We also recently addressed employer obligations relating to the payment of H-1B wages certified by the DOL in the LCA, and the impact of across-the-board salary reductions. U.S. Citizenship and Immigration Services (USCIS) consulted with the DOL on this topic in 2003, confirming that in the context of across-the-board salary reductions, “there would be no need for a new LCA or a new I-129 petition provided that the employer was still paying the ‘required wage’ [meaning the higher of the applicable prevailing wage or actual wage]. Any change in the beneficiary’s wage rate must be disclosed in the next H-1B petition filing with [USCIS]. It is important that any wage change be documented in the employer’s LCA public disclosure file and disclosed to [USCIS] in the next H-1B filing.”
The CARES Act provides a $1,200 stimulus rebate to each eligible individual with adjusted gross income of up to $75,000 ($150,000 for married couples), plus another $500 per child. Reduced amounts will be issued to individuals making up to $99,000 per year ($198,000 for married couples). The CARES Act specifically excludes “any nonresident alien” from the definition of “eligible individual.” Notably, “nonresident alien” is defined by the Internal Revenue Service (IRS) rather than by immigration statute. The IRS states that a non-U.S. citizen is considered a nonresident alien unless he or she meets one of two tests: the green card test or the substantial presence test. Lawful permanent residents, or “green card” holders, are considered resident aliens unless they voluntarily renounce and abandon their status in writing to USCIS, or their immigrant (permanent residence) status is administratively terminated by USCIS or judicially terminated by a U.S. federal court.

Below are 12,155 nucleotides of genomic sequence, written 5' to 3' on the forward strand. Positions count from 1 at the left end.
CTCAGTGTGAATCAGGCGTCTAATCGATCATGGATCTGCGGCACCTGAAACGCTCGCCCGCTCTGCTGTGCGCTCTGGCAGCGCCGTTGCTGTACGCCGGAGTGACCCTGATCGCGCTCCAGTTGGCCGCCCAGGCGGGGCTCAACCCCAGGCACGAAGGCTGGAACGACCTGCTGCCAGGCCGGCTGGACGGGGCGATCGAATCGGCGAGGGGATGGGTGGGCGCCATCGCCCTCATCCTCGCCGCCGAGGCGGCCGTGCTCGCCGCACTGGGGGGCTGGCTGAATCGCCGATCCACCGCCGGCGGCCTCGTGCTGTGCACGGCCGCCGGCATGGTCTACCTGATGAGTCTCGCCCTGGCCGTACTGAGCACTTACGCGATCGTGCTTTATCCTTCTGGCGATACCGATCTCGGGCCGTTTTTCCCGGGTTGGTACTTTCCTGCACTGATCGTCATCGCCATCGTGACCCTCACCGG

A foreign national is generally considered a resident alien for tax purposes if he or she meets the substantial presence test for the calendar year, having been physically present in the United States for a designated minimum threshold period. The IRS exempts certain types of days (e.g., days spent in the United States for less than 24 hours when in transit between two places outside the United States) and nonimmigrant visa statuses from the physical presence calculation. For instance, a foreign national student typically does not count days spent in F-1 status towards calculation of substantial presence, unless that student has been exempt from the resident alien determination for any part of more than five calendar years. Accordingly, an H-1B professional worker who lives and resides in the United States could be eligible for the stimulus rebate, while an F-1 student might not be eligible for the stimulus rebate if he or she is not otherwise considered a resident alien by the IRS.
The CARES Act further stipulates that an individual seeking to receive a stimulus rebate must include a Social Security number (SSN) in the federal tax return filing for the taxable year. U.S. citizens and lawful permanent residents are eligible to apply for an SSN from the Social Security Administration (SSA). However, only foreign nationals with U.S. work authorization may apply for SSNs; this excludes broad categories of foreign nationals who are otherwise lawfully present in the United States, including but not limited to spouses and children of some H-1B visa holders.
The CARES Act specifically allows an applicant to provide an Adoption Taxpayer Identification Number (ATIN), a type of number issued by the IRS as a temporary taxpayer identification for a child in a domestic adoption where the adopting taxpayers do not have or are unable to obtain the child’s SSN. The CARES Act does not, however, specifically allow an applicant to provide an Individual Taxpayer Identification Number (ITIN), the type of identification number commonly held by foreign nationals who are lawfully present but not specifically authorized to work in the United States.